Friday, February 5, 2016

Reformist dead – end (2) (2002)

Book Review from the October 2002 issue of the Socialist Standard

The State and Community Action. By Terry Robson. Pluto Press. 250 pages.

With the manifest failure of Labourite reformism and Keynesian economic policies by the end of the 1970s, the sort of people who previously had joined the Labour Party to get reforms designed to benefit “the poor” deserted Labour, setting up and joining instead single-issue campaigning charities and other such organisations to work towards the same aim, although with considerably lowered sights.

Among such organisations were grass-roots neighbourhood and community councils in areas inhabited by the worst-off sections of the working class. Incredible as it may seem today, some of these activists put forward the idea of “community action” as an alternative to “working class action” not just to get improvements within the capitalist system but even to bring it to an end.

It was never going to work since, despite the personal views of some of those involved, “community action” as such was in the same tradition of piecemeal reform as the Labour Party had been, only even more piecemeal in that whereas Labour had sought reforms at national level the “community activists” were only seeking changes at local level. Some of these charges – better street lighting, community centres, better provision of public services, more information about how to claim state benefits – were unobjectionable in themselves and did improve things a little but the idea that this had anything to do with “challenging capitalism” or “creating a culture of resistance” was, frankly, just laughable.

Robson makes this point in passing, but his main concern is the relationship between community action and the state. Following the riots in the black ghettos of America in the 60s and 70s and in Brixton and Handsworth in Britain a decade later, the governments in both countries decided to actively encourage “community development”. They set money aside to fund local community associations and full-time community workers. Robson accurately describes this as “letting the poor manage their poverty”. The governments' aim was clearly to allay discontent and integrate the people affected into mainstream capitalist existence.

This continues to this day, with the present Labour government's much trumpeted “local initiatives” aimed at ending “social exclusion”. There is also a narrowly financial aspect: letting the poor manage their poverty is cheaper than having this done by civil servants subject to civil service terms and conditions over pay, job security and pensions. In other words, full-time “community workers” are in effect cheapo state functionaries. To imagine, then, that such associations and such workers could form the basis of an anti-state, anti-capitalist movement is just a pipe-dream. Being state-funded these are no more likely to bite the hand that feeds them than the state would be to allow its hand to be bitten.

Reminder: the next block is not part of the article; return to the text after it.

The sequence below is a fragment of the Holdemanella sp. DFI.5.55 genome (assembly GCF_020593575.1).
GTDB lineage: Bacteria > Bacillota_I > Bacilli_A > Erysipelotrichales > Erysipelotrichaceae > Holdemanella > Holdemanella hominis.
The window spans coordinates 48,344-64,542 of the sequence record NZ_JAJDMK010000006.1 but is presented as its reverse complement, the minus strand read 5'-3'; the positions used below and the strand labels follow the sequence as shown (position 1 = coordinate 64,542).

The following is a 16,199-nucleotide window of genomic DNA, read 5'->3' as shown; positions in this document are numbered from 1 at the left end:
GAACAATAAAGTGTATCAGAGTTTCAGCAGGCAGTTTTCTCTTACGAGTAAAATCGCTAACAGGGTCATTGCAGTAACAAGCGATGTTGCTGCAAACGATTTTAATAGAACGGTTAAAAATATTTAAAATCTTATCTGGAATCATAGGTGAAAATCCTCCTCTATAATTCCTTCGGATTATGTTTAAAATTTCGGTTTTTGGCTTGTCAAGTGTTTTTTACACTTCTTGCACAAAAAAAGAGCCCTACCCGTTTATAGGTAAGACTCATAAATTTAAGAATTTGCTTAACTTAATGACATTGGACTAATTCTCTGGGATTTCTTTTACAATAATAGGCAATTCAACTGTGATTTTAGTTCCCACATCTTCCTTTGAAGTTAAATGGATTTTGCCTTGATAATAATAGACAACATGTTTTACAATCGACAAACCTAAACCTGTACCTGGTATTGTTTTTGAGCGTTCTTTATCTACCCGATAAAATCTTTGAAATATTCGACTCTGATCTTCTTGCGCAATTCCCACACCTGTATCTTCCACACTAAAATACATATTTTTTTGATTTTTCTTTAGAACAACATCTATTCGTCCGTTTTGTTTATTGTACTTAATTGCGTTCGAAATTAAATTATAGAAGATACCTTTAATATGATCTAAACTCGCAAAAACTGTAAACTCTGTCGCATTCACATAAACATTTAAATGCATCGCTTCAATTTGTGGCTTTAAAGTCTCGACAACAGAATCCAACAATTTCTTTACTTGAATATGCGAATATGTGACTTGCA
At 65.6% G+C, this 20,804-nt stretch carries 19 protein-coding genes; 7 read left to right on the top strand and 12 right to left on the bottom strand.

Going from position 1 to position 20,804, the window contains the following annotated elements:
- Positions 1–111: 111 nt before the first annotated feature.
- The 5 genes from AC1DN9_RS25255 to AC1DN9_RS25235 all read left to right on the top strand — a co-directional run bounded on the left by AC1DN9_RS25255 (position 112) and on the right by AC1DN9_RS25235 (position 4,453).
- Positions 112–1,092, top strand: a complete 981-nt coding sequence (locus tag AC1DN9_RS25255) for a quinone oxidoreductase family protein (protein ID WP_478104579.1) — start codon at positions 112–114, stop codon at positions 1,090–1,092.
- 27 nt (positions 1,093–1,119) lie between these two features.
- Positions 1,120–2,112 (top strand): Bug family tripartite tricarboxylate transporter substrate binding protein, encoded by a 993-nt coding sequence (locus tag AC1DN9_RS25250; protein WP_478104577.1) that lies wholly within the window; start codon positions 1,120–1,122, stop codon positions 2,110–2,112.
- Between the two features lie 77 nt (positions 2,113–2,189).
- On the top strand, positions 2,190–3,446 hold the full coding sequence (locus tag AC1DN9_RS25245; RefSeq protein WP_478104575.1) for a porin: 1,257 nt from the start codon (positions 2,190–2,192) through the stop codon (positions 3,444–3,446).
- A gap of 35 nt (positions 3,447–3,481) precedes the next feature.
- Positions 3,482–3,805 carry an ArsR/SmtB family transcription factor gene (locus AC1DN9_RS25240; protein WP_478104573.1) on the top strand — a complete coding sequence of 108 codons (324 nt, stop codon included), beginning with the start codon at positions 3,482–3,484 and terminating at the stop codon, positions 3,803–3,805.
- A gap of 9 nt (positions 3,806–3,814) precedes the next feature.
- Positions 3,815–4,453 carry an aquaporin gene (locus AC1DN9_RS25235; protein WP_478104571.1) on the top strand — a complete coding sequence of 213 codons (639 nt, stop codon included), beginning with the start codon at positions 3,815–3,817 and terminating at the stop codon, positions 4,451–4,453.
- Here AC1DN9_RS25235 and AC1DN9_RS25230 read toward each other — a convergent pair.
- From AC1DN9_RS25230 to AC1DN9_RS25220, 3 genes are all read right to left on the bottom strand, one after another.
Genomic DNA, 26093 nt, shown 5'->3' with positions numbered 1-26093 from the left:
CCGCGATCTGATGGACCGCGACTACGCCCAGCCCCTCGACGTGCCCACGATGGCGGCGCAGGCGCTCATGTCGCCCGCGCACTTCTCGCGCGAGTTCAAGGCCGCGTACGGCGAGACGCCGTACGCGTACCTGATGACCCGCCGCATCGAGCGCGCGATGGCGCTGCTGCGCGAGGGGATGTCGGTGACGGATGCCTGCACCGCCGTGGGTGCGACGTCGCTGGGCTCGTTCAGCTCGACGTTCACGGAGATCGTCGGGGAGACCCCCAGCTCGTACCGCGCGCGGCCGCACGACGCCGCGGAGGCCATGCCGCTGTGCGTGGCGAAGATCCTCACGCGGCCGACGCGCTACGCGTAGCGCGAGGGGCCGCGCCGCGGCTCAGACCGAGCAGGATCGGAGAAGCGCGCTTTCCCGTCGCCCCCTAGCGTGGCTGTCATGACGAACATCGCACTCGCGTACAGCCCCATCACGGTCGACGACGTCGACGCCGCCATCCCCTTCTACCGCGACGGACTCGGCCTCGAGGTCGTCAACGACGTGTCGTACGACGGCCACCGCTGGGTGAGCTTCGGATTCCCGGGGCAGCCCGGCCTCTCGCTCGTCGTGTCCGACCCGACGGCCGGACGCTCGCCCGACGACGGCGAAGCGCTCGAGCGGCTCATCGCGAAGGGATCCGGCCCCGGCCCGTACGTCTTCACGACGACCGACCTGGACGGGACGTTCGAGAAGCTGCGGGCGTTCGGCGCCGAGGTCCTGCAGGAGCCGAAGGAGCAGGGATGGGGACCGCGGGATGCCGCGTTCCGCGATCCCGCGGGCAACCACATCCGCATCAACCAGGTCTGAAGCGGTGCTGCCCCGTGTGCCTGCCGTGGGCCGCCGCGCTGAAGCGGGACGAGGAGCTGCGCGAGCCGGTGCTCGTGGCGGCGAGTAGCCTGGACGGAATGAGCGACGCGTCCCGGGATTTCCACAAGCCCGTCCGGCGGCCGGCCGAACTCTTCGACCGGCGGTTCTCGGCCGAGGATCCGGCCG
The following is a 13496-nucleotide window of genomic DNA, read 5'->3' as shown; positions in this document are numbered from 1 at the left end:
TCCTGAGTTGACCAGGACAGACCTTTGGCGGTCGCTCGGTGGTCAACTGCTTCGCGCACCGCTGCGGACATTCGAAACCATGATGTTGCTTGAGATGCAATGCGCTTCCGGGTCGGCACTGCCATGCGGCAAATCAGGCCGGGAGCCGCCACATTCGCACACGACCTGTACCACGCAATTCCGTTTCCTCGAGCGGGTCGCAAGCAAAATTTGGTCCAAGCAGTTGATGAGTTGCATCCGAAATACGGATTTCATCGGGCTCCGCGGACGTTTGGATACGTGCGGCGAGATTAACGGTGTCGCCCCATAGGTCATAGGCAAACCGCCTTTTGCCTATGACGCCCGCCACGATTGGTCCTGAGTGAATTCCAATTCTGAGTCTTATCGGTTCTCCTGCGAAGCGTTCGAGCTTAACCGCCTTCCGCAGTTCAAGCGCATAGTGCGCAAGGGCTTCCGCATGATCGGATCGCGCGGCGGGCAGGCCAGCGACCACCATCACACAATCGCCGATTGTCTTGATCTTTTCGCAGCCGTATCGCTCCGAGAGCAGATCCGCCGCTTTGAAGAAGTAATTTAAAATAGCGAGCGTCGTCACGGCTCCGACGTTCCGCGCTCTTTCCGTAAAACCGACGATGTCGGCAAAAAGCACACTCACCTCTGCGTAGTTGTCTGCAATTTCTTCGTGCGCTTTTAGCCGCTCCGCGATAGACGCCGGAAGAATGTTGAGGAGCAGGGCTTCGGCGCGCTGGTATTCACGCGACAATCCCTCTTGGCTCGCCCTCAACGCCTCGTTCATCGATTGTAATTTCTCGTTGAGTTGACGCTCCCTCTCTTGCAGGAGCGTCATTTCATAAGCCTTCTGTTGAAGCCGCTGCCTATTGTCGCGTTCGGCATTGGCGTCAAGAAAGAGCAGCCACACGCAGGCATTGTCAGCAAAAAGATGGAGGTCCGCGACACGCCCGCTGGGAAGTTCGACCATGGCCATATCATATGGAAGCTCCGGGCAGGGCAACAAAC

Robson tries to set all this in a wider theoretical framework by referring to the idea of “hegemony” of the pre-war, imprisoned leader of the Italian Communist Party, Antonio Gramsci. Gramsci, apparently, observed (not very originally) that capitalist control was not based on mere coercion but also on consent; according to him, this consent was mediated by “intellectuals” who transmitted ideas and values favourable to the ruling class amongst the general population. To overthrow capitalism, he concluded, the working class movement needed to produce its own intellectuals (who needn't necessarily be of working class origin) who would undermine the work of the pro-capitalist intellectuals and lead the working class against capitalism and its state – for Gramsci was, of course, still a Leninist vanguardist.

Robson's conclusion from all this is that while some of the university-trained community workers might have considered themselves to be such pro-working class intellectuals they were just the opposite: intellectuals co-opted by the state to get the worst-off sections of the working class to acquiesce to capitalist rule without kicking against the pricks too much.

It's an interesting theory but this is the least interesting part of the book. It also contains two errors that rather undermine Robson's credibility as a person who knows what he's talking about here. He includes the Bolshevik leader Bukharin as one of the theoreticians of Second International “economistic” Marxism (but he was only born in 1888 and didn't publish anything substantial till after 1917) and he also has the Paris Commune (1871) occurring at about the same time as the Chartists in Britain (1830s and 40s).
Adam Buick

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